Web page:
As part of our ongoing Project Milwaukee series on black men in prison, we hear from men trying to steer their kids away from life on the streets.
During our series, many ex-offenders have said they grew up without a dad at home – someone who might be a role model, and teach right from wrong.
In Milwaukee, groups are working to help fathers strengthen relationships with their kids, even when the family has broken apart.
At a recent workshop at Next Door in Milwaukee, Fatherhood Specialist Alphonso Pettis starts by asking the eight participants, mostly young, black men, to stand up.
"What we’re going to do, this is agree, that’s disagree, and that’s unsure over there," he says.
Pettis recites so-called "value statements" and asks whether the men agree, disagree or don't know.
“Men and women are equally capable of caring for children...," Pettis says. "Wow, I want to hear from the disagree (group). Why do you guys disagree?"
Some say they feel women are more capable simply because they’re with the kids more. One father said he’s less able right now because he can’t provide for his children.
Pettis moves on to another topic designed to get the guys thinking about their roles as men and fathers.
He asks whether a woman is more responsible than a man for taking care of birth control.
Nicholas Flinn, 34, has three children with two different women. He says he thinks women bear more responsibly for birth control because they know their bodies.
"She know what to do. That man don’t know what to do. That’s like her sending him to the store, saying, 'Go get me some tampons,'" Flinn says. "He don’t know what grade to get. He don’t know what brand she likes. So at the end of the day, it’s her responsibility to make sure she keep taking her birth control."
Flinn says he’s come to Next Door to learn ways to be a better dad, and to improve an often toxic relationship with his kids’ mothers.
"I’m here to actually figure out a way to break that barrier of the negative communication, instead of arguing all the time and trying to use the kids as weapons to hurt the father," he says. "I believe regardless how you feel about that person, let that kid be the one to grow up and actually see it for themselves."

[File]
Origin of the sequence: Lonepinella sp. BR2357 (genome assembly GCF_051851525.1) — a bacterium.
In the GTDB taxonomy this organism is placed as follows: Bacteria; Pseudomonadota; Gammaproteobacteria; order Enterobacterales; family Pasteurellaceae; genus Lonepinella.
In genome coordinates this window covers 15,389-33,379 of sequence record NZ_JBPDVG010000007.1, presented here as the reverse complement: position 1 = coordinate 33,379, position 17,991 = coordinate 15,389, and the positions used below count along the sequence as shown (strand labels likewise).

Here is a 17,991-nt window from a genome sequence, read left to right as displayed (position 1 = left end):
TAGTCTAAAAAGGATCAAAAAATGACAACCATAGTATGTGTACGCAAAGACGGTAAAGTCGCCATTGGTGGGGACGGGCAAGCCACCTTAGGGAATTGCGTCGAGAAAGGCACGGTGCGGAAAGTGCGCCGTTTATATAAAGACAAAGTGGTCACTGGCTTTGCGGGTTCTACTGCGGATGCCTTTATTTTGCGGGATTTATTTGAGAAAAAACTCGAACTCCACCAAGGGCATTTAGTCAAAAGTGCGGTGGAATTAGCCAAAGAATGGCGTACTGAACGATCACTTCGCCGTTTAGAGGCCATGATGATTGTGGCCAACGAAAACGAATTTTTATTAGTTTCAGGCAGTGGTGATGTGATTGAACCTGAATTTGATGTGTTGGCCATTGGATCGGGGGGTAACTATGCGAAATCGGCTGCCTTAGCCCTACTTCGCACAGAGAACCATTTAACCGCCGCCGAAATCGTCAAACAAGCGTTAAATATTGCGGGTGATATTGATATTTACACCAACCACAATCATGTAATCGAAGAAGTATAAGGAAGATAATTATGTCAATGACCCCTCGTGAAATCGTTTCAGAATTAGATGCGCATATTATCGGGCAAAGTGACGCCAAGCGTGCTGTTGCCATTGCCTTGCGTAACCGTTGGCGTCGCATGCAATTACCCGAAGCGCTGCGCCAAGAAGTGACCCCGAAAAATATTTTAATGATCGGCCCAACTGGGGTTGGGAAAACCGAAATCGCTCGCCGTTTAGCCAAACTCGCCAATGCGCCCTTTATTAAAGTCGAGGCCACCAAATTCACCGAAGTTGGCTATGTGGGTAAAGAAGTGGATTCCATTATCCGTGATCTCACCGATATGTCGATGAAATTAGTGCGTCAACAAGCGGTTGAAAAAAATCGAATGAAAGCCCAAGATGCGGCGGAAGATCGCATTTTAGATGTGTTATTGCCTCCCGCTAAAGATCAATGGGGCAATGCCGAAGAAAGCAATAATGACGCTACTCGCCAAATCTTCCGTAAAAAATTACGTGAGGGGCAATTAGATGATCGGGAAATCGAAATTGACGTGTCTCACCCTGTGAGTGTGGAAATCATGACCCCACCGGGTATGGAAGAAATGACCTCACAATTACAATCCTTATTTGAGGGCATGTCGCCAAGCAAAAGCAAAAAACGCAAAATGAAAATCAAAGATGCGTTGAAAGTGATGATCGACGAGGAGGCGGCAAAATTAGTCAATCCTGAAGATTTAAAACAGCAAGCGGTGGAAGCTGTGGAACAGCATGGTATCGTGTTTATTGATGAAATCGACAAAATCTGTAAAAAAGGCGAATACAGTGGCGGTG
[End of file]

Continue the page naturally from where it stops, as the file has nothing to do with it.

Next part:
Flinn says as a kid, he fell in with the wrong crowd and got into plenty of trouble – even served time in jail. The best he can say about his father, who was in and out of life, was that he taught him how to survive.
"Instead of looking at my father like I want to be like him, I always tell myself I want to be better than him," he says.
Flinn says one of his priorities as a parent is shielding his children from drugs, profanity and violence. When it comes to his daughters, he says he’s trying to counteract what they see on television and hear in music – women, mainly black women, who seem to only care about finding guys who have lots of money.
Darnell Reid is also raising a daughter – a 4-year old named Kanyisah. She was born when Reid was just 15.
"I love taking her out to eat because she loves to eat," Reid says. "So we love going out to eat and to the park and to the movies. Stuff that daddies do with their daughters."
Reid has already graduated from a fatherhood course at Next Door, but still comes to meetings.
"Since I’ve been coming here, I haven’t gotten in trouble," he says. "I’ve been getting jobs left and right. I’ve been doing what I’m supposed to do. I felt like before I came here it was so hard to do right, but it was so easy to do wrong."
Reid says for a time he sold drugs, while his mom and grandmother took care of Kanyisah because the girl’s mother had another baby.
"I really wasn’t taking being a parent serious because I always had my mama to help and then one day, she was like, 'We not gonna help you anymore. You do it, you the daddy. You do what you gotta do to take care of your baby,'" Reid says.
Reid says he has a job now, and hopes to get into a training program to become a welder.
When we head back into the classroom, instructor Alphonso Pettis is leading a discussion about how dads can bond with their kids, like encouraging boys to show their emotion.
"I tell my son to this day, whatever you go through, share it with me, whatever it is," Nicholas Flinn says. "You know, don’t keep no secrets from me, tell me what’s up."
Next, Pettis asks how the fathers interact with their girls.
"Who’s played makeup with their daughter? I mean I’ve had nails painted, lipstick on, everything," he says.
Another father adds, "Yeah, you gotta show them that the person that really love them gonna enjoy what they do, so you gotta spend that time with them."
The men go on to share frustrations, including worries that their child support money is going to the moms or moms’ boyfriends. And they bemoan a court system they feel favors mothers no matter what.
But over the two hours, most talk focuses on how the men are making life better for their children.